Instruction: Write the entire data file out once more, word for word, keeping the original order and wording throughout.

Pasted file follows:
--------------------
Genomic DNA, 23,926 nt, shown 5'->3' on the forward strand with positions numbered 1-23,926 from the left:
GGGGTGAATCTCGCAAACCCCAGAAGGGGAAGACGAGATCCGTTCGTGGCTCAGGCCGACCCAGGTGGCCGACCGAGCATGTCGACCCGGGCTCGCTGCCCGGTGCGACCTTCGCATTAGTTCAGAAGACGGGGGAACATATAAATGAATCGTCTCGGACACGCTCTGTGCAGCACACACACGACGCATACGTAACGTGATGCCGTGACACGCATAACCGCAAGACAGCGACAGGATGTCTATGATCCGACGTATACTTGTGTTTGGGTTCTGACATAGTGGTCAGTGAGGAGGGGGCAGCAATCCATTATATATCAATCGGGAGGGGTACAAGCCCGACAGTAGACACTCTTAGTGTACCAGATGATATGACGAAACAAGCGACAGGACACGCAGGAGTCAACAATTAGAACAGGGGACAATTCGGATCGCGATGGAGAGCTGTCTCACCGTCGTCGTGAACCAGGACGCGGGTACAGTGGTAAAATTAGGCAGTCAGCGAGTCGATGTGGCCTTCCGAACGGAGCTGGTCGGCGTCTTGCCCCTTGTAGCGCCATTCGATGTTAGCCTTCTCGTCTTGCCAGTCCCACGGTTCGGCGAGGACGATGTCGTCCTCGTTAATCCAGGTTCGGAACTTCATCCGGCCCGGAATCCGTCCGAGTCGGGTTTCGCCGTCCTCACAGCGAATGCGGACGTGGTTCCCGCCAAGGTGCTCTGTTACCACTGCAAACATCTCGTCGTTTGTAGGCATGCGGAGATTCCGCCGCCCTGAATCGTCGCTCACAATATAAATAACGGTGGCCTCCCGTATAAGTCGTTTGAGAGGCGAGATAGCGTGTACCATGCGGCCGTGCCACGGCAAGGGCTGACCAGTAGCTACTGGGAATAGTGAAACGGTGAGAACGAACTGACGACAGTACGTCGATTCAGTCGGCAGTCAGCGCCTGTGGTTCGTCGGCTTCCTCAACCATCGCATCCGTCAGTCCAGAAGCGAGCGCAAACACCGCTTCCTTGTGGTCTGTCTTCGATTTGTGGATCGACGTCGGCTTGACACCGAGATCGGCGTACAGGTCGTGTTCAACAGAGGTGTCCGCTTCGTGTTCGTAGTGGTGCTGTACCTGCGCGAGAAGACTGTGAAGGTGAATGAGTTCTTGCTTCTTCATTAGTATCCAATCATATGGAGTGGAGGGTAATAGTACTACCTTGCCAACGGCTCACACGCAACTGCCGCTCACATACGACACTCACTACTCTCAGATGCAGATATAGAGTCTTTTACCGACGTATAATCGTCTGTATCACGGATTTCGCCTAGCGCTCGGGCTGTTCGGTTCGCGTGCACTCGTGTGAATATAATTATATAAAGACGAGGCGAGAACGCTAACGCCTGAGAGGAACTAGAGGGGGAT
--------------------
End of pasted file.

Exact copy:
Genomic DNA, 23,926 nt, shown 5'->3' on the forward strand with positions numbered 1-23,926 from the left:
GGGGTGAATCTCGCAAACCCCAGAAGGGGAAGACGAGATCCGTTCGTGGCTCAGGCCGACCCAGGTGGCCGACCGAGCATGTCGACCCGGGCTCGCTGCCCGGTGCGACCTTCGCATTAGTTCAGAAGACGGGGGAACATATAAATGAATCGTCTCGGACACGCTCTGTGCAGCACACACACGACGCATACGTAACGTGATGCCGTGACACGCATAACCGCAAGACAGCGACAGGATGTCTATGATCCGACGTATACTTGTGTTTGGGTTCTGACATAGTGGTCAGTGAGGAGGGGGCAGCAATCCATTATATATCAATCGGGAGGGGTACAAGCCCGACAGTAGACACTCTTAGTGTACCAGATGATATGACGAAACAAGCGACAGGACACGCAGGAGTCAACAATTAGAACAGGGGACAATTCGGATCGCGATGGAGAGCTGTCTCACCGTCGTCGTGAACCAGGACGCGGGTACAGTGGTAAAATTAGGCAGTCAGCGAGTCGATGTGGCCTTCCGAACGGAGCTGGTCGGCGTCTTGCCCCTTGTAGCGCCATTCGATGTTAGCCTTCTCGTCTTGCCAGTCCCACGGTTCGGCGAGGACGATGTCGTCCTCGTTAATCCAGGTTCGGAACTTCATCCGGCCCGGAATCCGTCCGAGTCGGGTTTCGCCGTCCTCACAGCGAATGCGGACGTGGTTCCCGCCAAGGTGCTCTGTTACCACTGCAAACATCTCGTCGTTTGTAGGCATGCGGAGATTCCGCCGCCCTGAATCGTCGCTCACAATATAAATAACGGTGGCCTCCCGTATAAGTCGTTTGAGAGGCGAGATAGCGTGTACCATGCGGCCGTGCCACGGCAAGGGCTGACCAGTAGCTACTGGGAATAGTGAAACGGTGAGAACGAACTGACGACAGTACGTCGATTCAGTCGGCAGTCAGCGCCTGTGGTTCGTCGGCTTCCTCAACCATCGCATCCGTCAGTCCAGAAGCGAGCGCAAACACCGCTTCCTTGTGGTCTGTCTTCGATTTGTGGATCGACGTCGGCTTGACACCGAGATCGGCGTACAGGTCGTGTTCAACAGAGGTGTCCGCTTCGTGTTCGTAGTGGTGCTGTACCTGCGCGAGAAGACTGTGAAGGTGAATGAGTTCTTGCTTCTTCATTAGTATCCAATCATATGGAGTGGAGGGTAATAGTACTACCTTGCCAACGGCTCACACGCAACTGCCGCTCACATACGACACTCACTACTCTCAGATGCAGATATAGAGTCTTTTACCGACGTATAATCGTCTGTATCACGGATTTCGCCTAGCGCTCGGGCTGTTCGGTTCGCGTGCACTCGTGTGAATATAATTATATAAAGACGAGGCGAGAACGCTAACGCCTGAGAGGAACTAGAGGGGGAT